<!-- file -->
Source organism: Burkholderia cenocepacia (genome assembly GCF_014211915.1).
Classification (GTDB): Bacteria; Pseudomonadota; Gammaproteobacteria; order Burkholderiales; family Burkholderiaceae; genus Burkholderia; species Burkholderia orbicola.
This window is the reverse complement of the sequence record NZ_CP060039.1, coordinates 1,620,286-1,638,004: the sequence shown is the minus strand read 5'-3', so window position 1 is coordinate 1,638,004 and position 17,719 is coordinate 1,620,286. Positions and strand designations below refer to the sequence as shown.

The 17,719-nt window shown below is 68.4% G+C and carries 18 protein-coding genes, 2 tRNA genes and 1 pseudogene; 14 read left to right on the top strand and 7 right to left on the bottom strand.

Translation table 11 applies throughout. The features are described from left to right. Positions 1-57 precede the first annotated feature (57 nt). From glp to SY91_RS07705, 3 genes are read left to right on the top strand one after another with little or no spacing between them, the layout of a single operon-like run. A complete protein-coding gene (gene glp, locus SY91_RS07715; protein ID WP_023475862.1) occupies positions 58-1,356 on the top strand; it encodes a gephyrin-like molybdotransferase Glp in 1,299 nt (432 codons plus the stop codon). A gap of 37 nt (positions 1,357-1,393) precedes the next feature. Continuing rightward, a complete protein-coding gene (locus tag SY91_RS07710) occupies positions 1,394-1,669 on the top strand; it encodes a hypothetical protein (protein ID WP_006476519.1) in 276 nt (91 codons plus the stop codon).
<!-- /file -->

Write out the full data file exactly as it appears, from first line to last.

Source organism: Burkholderia cenocepacia (genome assembly GCF_014211915.1).
Classification (GTDB): Bacteria; Pseudomonadota; Gammaproteobacteria; order Burkholderiales; family Burkholderiaceae; genus Burkholderia; species Burkholderia orbicola.
This window is the reverse complement of the sequence record NZ_CP060039.1, coordinates 1,620,286-1,638,004: the sequence shown is the minus strand read 5'-3', so window position 1 is coordinate 1,638,004 and position 17,719 is coordinate 1,620,286. Positions and strand designations below refer to the sequence as shown.

The 17,719-nt window shown below is 68.4% G+C and carries 18 protein-coding genes, 2 tRNA genes and 1 pseudogene; 14 read left to right on the top strand and 7 right to left on the bottom strand.

Translation table 11 applies throughout. The features are described from left to right. Positions 1-57 precede the first annotated feature (57 nt). From glp to SY91_RS07705, 3 genes are read left to right on the top strand one after another with little or no spacing between them, the layout of a single operon-like run. A complete protein-coding gene (gene glp, locus SY91_RS07715; protein ID WP_023475862.1) occupies positions 58-1,356 on the top strand; it encodes a gephyrin-like molybdotransferase Glp in 1,299 nt (432 codons plus the stop codon). A gap of 37 nt (positions 1,357-1,393) precedes the next feature. Continuing rightward, a complete protein-coding gene (locus tag SY91_RS07710) occupies positions 1,394-1,669 on the top strand; it encodes a hypothetical protein (protein ID WP_006476519.1) in 276 nt (91 codons plus the stop codon).